Soca is something to experience, says Skinny Fabulous.
It is so diverse, he says, that it is difficult to define or describe.
When it comes to his debut album BAD, the soca star is ensuring listeners get that experience.
An acronym for Beyond a Doubt, BAD will showcase the many sides of the Vincentian star from his softer, sensual side to the energetic, aggressive performer he is known as.
The album will also encompass various sounds of the Caribbean including Kompa and Dancehall.
On BAD, Skinny will introduce the mainstream Caribbean to artistes such as Oswald from St Martin and features collabs with Nailah Blackman, Nessa Preppy, Bounty Killa, Mr Killa, Ding Dong and Charly Blacks.
“We did a little bit old school with the narrative, we paid attention to the flow of the album so it is not just a compilation, it is taking you on a journey,” he says.
“It is showing the diversity of the artist and we segmented the album into moods so it starts with a certain type of mood then it gets wild. I have a very dynamic range in terms of my vocals so there are times I could deliver something subtle, calm and sensual and there are times I could get aggressive with the rah, rah, rah.”
The album has close to 20 tracks including his 2023 releases such as “Come Home” with Nailah Blackman.
Artwork for BAD album
Although he did an album on CD about 20 years ago which was distributed in St Vincent, Skinny says BAD is officially his first album and his way of legitimising his presence in the industry with a body of work.
“You can’t keep demanding respect for soca music without putting in the work. It’s me falling in line in not just doing soca music for the jump and wave of it,” he said, stating that the pandemic showed that artistes no longer need any carnival to put out music and tour.
Born Gamal Doyle, Skinny is a five-time Soca Monarch in St Vincent and the 2019 joint Road March winner in Trinidad and Tobago. Apart from his own music, he is known for penning songs, mainly for soca king Machel Montano, such as “Happiest Man Alive”, “Conch Shell” and “Famalay”.
The former radio DJ who first started out his music career singing dancehall seems reserved and serious on the surface but during the pandemic, he showed fans a different side of himself.
From Tik Tok to Instagram, Skinny kept fans entertained during the lockdown period with hilarious skits. That side of his personality is included on the album in the interludes and skits.
It made me a little more human which surprisingly people liked,” he says, noting that exposing other sides of himself made him more comfortable to cover topics that aren’t typical for soca.
An example is “No Relationship” on the Monkey Trix Riddim, which talks about him going on a mission to get on badly now that he is a free man.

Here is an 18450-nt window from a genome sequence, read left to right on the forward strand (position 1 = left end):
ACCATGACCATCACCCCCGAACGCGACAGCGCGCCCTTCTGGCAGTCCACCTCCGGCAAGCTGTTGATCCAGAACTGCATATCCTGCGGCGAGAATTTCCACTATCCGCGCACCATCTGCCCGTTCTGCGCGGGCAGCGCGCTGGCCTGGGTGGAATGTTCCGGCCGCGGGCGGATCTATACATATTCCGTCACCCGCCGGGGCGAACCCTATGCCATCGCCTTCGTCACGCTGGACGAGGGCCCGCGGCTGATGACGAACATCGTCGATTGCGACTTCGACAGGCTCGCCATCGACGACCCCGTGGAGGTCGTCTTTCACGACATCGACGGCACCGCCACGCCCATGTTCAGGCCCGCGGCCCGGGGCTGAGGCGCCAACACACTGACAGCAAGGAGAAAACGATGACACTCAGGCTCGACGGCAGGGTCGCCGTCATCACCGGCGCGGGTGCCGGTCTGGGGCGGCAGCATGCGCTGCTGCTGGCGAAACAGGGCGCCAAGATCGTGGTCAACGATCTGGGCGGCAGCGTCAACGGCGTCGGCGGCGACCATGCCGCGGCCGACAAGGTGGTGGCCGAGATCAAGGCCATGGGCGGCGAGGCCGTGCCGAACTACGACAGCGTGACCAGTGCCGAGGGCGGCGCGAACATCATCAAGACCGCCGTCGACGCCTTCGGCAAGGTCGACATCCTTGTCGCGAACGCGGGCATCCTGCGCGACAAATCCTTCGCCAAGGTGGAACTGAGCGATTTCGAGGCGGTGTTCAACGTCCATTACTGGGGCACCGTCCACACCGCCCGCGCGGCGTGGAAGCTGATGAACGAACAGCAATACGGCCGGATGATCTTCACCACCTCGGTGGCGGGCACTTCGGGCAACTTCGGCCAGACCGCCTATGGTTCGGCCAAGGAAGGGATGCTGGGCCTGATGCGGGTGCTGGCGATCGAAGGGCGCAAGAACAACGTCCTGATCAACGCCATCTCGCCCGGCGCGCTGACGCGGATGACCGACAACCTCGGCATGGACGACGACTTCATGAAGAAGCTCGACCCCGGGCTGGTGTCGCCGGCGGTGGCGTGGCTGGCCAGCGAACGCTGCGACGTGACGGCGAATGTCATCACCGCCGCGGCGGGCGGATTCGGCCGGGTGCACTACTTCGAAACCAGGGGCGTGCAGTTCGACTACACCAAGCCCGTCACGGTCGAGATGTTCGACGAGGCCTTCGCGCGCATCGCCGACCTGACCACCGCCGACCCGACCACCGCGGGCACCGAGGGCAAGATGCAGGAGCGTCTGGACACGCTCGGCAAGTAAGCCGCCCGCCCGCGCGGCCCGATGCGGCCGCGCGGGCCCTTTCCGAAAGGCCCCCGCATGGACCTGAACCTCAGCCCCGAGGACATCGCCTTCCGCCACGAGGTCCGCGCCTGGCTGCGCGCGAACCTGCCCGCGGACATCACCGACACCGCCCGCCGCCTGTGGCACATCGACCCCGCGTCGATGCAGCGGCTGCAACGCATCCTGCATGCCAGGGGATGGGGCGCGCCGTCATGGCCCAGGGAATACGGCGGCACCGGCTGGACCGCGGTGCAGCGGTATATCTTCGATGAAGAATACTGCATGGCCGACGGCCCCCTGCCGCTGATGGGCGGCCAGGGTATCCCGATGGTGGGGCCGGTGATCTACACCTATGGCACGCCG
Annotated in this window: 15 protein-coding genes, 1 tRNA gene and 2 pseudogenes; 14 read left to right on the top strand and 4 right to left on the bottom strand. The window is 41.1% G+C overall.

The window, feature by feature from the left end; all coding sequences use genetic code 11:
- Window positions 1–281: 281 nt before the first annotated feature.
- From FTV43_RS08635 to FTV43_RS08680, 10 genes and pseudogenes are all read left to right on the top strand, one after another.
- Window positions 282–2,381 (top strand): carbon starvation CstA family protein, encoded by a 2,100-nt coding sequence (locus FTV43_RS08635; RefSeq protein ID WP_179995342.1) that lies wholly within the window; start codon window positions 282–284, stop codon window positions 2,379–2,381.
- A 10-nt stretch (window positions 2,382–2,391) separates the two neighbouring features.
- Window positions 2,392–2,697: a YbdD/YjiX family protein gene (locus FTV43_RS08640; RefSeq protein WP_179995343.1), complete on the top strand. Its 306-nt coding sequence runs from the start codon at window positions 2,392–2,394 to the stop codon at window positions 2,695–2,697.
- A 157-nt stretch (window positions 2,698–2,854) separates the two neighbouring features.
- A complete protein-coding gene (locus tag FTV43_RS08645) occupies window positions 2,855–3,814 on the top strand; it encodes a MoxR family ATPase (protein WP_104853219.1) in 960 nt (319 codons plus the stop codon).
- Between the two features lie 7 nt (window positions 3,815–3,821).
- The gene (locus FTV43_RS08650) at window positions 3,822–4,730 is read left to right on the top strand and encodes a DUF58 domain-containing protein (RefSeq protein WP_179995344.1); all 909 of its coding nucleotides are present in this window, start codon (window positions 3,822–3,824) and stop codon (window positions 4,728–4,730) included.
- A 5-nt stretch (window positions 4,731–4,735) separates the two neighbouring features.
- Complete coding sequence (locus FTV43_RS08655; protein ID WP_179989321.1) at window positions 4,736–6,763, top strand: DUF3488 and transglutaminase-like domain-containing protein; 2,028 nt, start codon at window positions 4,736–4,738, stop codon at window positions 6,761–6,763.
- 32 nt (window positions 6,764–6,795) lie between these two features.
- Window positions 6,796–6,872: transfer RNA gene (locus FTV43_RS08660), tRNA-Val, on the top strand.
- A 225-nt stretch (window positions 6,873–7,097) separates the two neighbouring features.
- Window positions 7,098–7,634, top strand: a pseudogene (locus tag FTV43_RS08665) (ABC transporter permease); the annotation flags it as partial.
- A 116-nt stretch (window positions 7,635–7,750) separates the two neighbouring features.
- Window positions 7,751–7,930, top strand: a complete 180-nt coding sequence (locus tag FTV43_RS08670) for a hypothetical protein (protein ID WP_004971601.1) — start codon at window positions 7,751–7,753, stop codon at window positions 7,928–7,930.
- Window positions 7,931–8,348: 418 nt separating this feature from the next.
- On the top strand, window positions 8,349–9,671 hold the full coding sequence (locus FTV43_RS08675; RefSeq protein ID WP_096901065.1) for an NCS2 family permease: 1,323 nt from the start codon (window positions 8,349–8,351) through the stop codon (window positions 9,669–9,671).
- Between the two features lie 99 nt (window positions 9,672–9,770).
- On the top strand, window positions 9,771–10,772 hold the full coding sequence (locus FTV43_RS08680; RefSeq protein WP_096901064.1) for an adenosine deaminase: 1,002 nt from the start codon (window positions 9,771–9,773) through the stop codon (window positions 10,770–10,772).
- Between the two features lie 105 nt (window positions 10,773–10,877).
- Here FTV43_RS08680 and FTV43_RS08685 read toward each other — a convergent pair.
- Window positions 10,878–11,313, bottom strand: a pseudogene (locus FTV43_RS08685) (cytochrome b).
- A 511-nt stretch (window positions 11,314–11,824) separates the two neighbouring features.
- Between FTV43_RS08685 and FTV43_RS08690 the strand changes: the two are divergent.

“It just allows for you to be open and just go there,” he says, pointing out another song, “Sorry”, in which he admits he was the problem in his relationship.
The pandemic lockdown, he says, while it forced many people to do some introspection, allowed him to appreciate himself more.
“It allowed me to see how much I have as opposed to how much I don’t have I made the most personal progress in my life during those two years,” he reveals. In the last two years, Skinny opened a restaurant in St Vincent, built his dream house and spent more time with his family.
Apart from the freedom he felt to express himself on the album, Skinny notes that one thing he has been doing differently is paying attention to his vocal quality.
“If I can’t get the project done vocally perfect I prefer not to do it,” he says. “That came over the years of being so panicky and thinking that if I miss a project it is going to hurt me. I am way more confident so now that if I can’t do it proper I will let it go. I might miss a big tune but I would be more comfortable if I did it properly.”
He says as a result, there are only certain studios and producers he works with now.
“That shows in the type of production I have now, especially on the album. I am treating my vocals with respect,” he declares.
Speaking about the expectations for his career, Skinny says like most artistes it is a global break through but notes that the success of a soca artiste is tied to the success of the genre. As such, he says, there is a concerted effort by the collective to push the genre so it is easier for anyone to break through.
A major move to support that is limiting the free music that was traditionally sent out via email blasts. Now, he says, artistes are putting their music on streaming platforms and directing their fans to that.
“When we get more serious about the business, the business will get more serious about us. So soca music, in general, we are operating in such a way that anyone in any part of the world could pull up the numbers and say, wow, this genre streams x amount,” he says.
He urges fans to support the music year-round and not just at carnival time.
Skinny Fabulous will launch his album at Residence on Thursday, January 12 at 7.30 pm. The album will be available on streaming services on Friday.